• Merredith

        hej annika! har le4st dit blogg ett tag nu efrsteom jag starkt ke4nner igen dina ke4nslor till italien! se5 ja, jag ff6rste5r verkligen hur du ke4nner o ff6rundras sje4lv dagligen f6ver hur man kan ke4nna se5 starkt ff6r en land. men d e ne5nting mystiskt med italien som jag inte kan se4tta fingret pe5 d re4cker med att jag hf6r, le4ser eller ser ne5t om italien och mitt hje4rta klappar! kram

        August 27, 2012 at 3:16 pm | Report abuse |
  9. Chris

    There is lots not to love about! Rome is the biggest of all tourist traps in Italy. First of all, don't go as a tourist. There's a whole industry in place, grown and perfected over decades, waiting to rip you off. There are no loop holes, no escapes, unless you have friends or family living there (the 'friendly' restaurant owner next door knows you booked flights and hotel and can't get out anymore). It starts with arrival at the airport (taxis), followed by hotel rooms and then restaurant food. Roman culture and architecture is impressive, really great to experience. Stay a few days, admire it, but then move on quickly. There is more to see in Italy for tourists. Italian Pizza's are generally better in my home town (Munich) than in Rome.

    April 24, 2011 at 4:20 pm | Report abuse |
    • Jayusta

      To add to the above, in Barcelona the ship usually docks near the city. We ayalws take one of the open top city tour buses. They go all around the city stopping at tourist points like Sa Grada Familia, Park Geull and the Barcelona football ground. You can get on and off as many times as you like. Las Ramblas (not far from the port) is a must for walking up and down.

      August 27, 2012 at 10:54 pm | Report abuse |
    • Irene

      I wanted to thank you for your ttfguhhoul coverage in regards to Penn State. I'm not surprised that Biden was so informed, his father has written and sponsored some of the most important legislation in this regard. I listened to Jimmy Williams, and his past earlier today. That took a lot of courage. Its a thankless task, and its very stressful to talk about these things, however, just hearing some responsible media coverage, that means a lot. keep up the good fight.

      August 30, 2012 at 5:39 am | Report abuse |
  10. I love Italy

    As an American who lived in Italy for an extended period, I get tired of Italy-bashing. They have a right to expect procedures be followed when allowing access to such important monuments as the Pantheon. I hope they do all they can to protect what they have to share with the rest of the world. I loved my time there. Italians, in addition to having a beautiful country, great food, and warm people who understand how to live life, are absolutely wonderful with children.

    April 25, 2011 at 1:54 pm | Report abuse |
  11. Chuck

    After traveling Italy with my wife, renting apartments, going to the markets every morning, eating with the Italians, drinking and conversing with shop owners, i realized how life should be lived. I came back to America with the hopes of one day returning to Italy for good, 25 Days was not long enough. T.I.I.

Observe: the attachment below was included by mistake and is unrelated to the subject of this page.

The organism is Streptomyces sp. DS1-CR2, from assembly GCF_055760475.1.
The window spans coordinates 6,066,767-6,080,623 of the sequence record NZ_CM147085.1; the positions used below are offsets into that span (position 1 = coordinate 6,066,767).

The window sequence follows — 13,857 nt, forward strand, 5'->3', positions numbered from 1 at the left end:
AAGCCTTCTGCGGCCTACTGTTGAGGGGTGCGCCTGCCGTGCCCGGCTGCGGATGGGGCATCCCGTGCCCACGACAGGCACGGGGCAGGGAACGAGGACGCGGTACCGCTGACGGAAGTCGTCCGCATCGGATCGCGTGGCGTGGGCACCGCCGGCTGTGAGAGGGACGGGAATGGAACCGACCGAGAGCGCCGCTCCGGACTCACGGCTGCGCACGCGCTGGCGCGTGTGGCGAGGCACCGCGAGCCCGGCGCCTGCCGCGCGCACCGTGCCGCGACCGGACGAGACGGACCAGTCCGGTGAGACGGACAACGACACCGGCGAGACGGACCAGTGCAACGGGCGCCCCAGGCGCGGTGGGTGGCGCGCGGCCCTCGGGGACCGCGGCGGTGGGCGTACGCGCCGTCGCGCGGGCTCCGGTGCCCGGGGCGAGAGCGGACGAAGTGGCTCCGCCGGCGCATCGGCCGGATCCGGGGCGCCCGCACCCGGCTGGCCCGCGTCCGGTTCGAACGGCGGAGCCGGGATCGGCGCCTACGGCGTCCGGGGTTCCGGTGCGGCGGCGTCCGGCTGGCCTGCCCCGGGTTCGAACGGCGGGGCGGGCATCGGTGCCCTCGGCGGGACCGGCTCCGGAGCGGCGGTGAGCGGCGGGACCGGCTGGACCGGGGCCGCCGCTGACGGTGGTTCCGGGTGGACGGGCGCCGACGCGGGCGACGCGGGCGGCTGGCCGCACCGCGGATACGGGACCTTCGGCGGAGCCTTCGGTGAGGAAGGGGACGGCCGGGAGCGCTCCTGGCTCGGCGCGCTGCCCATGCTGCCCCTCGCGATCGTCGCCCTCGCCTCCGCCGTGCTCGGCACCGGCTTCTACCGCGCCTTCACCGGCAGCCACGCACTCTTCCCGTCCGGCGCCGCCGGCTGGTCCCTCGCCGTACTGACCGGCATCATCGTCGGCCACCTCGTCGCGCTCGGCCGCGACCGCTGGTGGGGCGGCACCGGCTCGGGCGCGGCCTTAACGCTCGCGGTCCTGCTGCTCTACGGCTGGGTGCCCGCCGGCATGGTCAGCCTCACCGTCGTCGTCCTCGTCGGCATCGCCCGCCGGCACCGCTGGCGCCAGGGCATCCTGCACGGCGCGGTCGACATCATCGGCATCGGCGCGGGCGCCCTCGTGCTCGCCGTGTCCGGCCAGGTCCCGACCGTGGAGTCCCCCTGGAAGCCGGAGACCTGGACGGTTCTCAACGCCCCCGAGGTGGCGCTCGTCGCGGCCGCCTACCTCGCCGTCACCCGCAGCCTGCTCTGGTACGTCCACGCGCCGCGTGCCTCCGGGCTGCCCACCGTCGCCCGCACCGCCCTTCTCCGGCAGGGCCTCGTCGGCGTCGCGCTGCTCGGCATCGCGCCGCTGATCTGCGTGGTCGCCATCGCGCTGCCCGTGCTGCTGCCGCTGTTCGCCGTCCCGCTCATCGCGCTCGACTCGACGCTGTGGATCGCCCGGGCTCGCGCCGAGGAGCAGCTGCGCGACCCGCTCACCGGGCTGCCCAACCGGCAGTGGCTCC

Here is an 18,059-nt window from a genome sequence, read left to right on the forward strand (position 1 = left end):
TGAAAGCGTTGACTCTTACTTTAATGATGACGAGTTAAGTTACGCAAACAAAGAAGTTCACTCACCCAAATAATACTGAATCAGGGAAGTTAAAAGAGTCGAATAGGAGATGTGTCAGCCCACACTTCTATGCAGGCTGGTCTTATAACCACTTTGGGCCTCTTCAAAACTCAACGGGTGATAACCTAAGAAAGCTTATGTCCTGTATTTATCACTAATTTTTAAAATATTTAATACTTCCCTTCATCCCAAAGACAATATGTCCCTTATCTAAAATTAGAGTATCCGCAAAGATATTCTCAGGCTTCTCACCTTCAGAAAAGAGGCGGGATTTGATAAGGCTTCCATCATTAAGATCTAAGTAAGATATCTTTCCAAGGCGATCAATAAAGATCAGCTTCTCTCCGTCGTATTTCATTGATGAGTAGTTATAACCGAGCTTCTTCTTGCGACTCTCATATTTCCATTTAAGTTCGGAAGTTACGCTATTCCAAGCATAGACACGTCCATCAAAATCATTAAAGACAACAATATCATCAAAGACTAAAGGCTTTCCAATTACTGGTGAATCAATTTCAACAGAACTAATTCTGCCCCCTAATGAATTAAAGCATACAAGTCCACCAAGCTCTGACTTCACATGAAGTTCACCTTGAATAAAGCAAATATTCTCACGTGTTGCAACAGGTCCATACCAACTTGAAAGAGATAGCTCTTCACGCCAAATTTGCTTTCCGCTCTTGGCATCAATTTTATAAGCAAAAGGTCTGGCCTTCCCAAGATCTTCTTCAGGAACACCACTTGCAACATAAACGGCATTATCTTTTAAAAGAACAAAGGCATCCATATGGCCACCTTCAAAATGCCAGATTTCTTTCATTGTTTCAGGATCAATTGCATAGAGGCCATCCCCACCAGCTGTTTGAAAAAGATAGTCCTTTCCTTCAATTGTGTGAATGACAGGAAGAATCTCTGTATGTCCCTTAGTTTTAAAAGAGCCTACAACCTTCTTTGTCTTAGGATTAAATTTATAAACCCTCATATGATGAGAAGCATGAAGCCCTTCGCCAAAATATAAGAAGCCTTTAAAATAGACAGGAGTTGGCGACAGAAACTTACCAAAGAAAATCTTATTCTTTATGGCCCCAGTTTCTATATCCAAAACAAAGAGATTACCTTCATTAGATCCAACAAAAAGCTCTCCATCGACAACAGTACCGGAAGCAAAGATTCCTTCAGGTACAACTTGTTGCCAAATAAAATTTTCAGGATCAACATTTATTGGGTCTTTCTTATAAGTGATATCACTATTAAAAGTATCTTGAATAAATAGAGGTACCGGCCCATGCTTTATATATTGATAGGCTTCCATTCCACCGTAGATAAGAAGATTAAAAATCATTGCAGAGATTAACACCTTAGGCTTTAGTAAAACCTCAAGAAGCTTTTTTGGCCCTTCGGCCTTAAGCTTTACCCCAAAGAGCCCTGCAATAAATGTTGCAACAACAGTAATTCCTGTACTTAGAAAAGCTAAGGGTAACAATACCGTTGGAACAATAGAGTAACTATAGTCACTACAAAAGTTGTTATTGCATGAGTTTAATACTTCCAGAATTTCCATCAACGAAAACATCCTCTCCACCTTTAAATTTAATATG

April 25, 2011 at 2:34 pm | Report abuse |
  12. booner

    Been there but made the mistake of not learning their language. my bad as they were quick to help out. I guess i'd do the same with people who do not speak english

    April 25, 2011 at 3:41 pm | Report abuse |
  13. rockgin

    Italy, specifically Rome, is one of the most architecturally beautiful places in the world. However, as a non-white American living there for a year, I should also add that it is one of the most xenophobic and prejudiced places I've been as well. As a 1-3 week tourist, you'd never see it, but living there and being apart of daily life, it's painfully obvious. My other non-white colleagues who were also there felt the same bias and glares. I had visited many times and always wanted to live in Italy, but after the truth was uncovered, my opinion and desires have completely changed. On the bright site regarding the Pantheon, there is a rose festival that takes place every year in which artist Kristin Jones releases hundreds of rose petal from the open at the top of the Pantheon – it's amazing. I'm happy to be a short term tourist in Italy rather than a resident.

    April 25, 2011 at 4:02 pm | Report abuse |
    • ironmet

      Ufortunately racism in Europe is a well kept secret in US. One only hears praises about Europe in regards to culture, health care, architecture. But nowhere you find about true racial profiling everywhere: at work, in hotel, in restaurant, etc. Where in US you hear the anti-black chants during the sporting event or at the concert? One example: officials reiterate anti-racial pledge prior to every soccer game just because of those racial rants by fans.

      April 25, 2011 at 7:13 pm | Report abuse |
    • Clarence

      a difference a year makes! Especially in the life of a baby. Baby Aaron's ewobnrn session was one of my favorites ever, and I think I had more compliments on it than any other session

      March 24, 2012 at 4:52 am | Report abuse |
  14. Ralph in Orange Park, FL

    The government?

    April 25, 2011 at 5:13 pm | Report abuse |
    • Derek

      Yeah...Communist government or a socialist government... only two choices....

      April 25, 2011 at 6:45 pm | Report abuse |
      • Duh

        Italy's current prime minister is a member of the right wing Pdl. Any more smart comments?